Thursday, December 18, 2008

Cricket in Mexico

A curious historical footnote to the grim story of the execution by firing squad of the Emperor Maximilian of Mexico, immortalized by Édouard Manet, is afforded by a rare photograph taken by François Aubert, probably in 1865, which is today in the collection of the Musée Royal de l’Armée in Brussels:

It shows Maximilian posing in white trousers beside the wicket with both teams of eleven, and umpire, and a drinks waiter, at the regular Sunday match of the M.C.C., i.e. the Mexico City Cricket Club. In the 1860s, two teams were normally fielded during the regular season between October and March, the reds and the blues. Maximilian was definitely playing for one of them, maybe against the British ambassador.

The spacious ground, by all accounts as dry and hard as granite, bordered by a dense “hedge” of cactuses, may have been on land belonging to the Scottish merchant Thomas Jamieson at Napoles in the Tacubaya district, just outside the capital.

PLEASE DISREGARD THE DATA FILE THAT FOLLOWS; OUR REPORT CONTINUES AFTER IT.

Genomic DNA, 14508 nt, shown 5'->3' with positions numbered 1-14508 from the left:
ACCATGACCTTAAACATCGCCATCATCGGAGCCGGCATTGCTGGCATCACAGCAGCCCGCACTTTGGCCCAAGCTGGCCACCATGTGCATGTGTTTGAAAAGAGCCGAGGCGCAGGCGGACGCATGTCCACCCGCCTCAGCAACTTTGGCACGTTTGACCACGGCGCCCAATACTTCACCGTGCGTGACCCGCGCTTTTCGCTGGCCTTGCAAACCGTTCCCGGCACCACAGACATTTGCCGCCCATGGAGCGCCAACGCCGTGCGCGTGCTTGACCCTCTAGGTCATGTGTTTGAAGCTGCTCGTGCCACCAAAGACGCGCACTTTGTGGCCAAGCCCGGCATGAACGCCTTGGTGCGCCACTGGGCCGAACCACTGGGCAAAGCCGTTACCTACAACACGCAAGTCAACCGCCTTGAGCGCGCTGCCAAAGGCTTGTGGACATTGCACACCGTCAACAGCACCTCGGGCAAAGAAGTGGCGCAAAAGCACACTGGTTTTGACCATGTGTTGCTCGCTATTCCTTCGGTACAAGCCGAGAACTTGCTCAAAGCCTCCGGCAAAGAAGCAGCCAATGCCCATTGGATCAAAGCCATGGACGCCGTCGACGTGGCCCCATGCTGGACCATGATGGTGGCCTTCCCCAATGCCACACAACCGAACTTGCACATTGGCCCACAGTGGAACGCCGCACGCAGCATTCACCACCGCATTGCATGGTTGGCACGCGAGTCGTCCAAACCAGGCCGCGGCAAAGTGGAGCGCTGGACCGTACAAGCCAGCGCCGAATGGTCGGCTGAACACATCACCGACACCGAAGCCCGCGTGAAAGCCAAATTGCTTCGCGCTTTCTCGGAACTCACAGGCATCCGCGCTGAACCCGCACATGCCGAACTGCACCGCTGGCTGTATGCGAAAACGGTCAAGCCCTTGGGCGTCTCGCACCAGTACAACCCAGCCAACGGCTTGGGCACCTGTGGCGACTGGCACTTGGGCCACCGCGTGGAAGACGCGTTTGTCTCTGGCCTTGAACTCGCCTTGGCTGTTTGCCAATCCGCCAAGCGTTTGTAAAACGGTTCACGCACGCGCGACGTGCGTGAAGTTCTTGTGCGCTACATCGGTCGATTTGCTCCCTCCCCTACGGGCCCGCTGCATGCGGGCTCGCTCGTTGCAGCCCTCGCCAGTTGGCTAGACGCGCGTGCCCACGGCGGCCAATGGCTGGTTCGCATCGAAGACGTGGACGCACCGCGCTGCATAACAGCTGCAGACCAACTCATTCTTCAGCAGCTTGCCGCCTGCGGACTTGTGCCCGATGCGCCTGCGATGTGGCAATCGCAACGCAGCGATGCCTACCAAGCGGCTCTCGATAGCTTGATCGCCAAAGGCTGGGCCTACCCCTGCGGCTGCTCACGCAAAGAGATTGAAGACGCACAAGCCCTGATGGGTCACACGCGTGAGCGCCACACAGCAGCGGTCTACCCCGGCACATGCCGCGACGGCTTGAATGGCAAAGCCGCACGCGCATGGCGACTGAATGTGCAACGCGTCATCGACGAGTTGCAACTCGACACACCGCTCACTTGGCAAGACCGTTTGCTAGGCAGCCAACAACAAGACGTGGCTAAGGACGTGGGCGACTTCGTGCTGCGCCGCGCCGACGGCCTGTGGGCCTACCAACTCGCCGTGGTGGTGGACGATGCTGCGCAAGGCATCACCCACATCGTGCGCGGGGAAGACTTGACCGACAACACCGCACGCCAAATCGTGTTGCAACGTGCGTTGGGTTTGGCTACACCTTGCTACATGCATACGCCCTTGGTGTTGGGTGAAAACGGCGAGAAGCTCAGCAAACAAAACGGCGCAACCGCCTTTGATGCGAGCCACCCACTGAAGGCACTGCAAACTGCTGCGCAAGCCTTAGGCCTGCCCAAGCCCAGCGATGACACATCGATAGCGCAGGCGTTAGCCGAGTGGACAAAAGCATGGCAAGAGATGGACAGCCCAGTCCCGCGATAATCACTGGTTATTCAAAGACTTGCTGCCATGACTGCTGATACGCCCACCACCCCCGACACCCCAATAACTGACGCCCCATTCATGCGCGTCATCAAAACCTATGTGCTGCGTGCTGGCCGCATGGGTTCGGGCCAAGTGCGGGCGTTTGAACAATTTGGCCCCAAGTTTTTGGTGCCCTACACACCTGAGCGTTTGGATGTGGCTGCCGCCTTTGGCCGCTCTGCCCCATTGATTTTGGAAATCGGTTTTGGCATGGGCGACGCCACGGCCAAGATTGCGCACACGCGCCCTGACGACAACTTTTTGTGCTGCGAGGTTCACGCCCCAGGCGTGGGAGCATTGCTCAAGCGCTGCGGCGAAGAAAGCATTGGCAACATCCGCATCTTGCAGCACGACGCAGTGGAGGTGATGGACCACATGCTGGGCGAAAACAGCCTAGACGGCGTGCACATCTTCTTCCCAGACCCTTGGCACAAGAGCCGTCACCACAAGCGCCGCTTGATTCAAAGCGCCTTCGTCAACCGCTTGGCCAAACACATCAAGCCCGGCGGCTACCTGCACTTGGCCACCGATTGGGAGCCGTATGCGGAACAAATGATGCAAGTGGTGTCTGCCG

Visiting in 1865–66, the English traveler W. H. Bullock reported that the mostly British members of the club, which still exists, “never allowed political events to interfere with their game and that more than once, they had continued with a match, even ‘in view of fighting going on in the hills around them.’”

This remarkable story is told most recently by Michael P. Costeloe in his fascinating article “To Bowl a Mexican Maiden Over: Cricket in Mexico, 1827–1900” in the Bulletin of Latin American Research (Vol. 26, No. 1, January 2007), and it underlines the cheerful unreality, if not utter hopelessness, of Maximilian’s brief reign over the Mexico of Benito Juárez.

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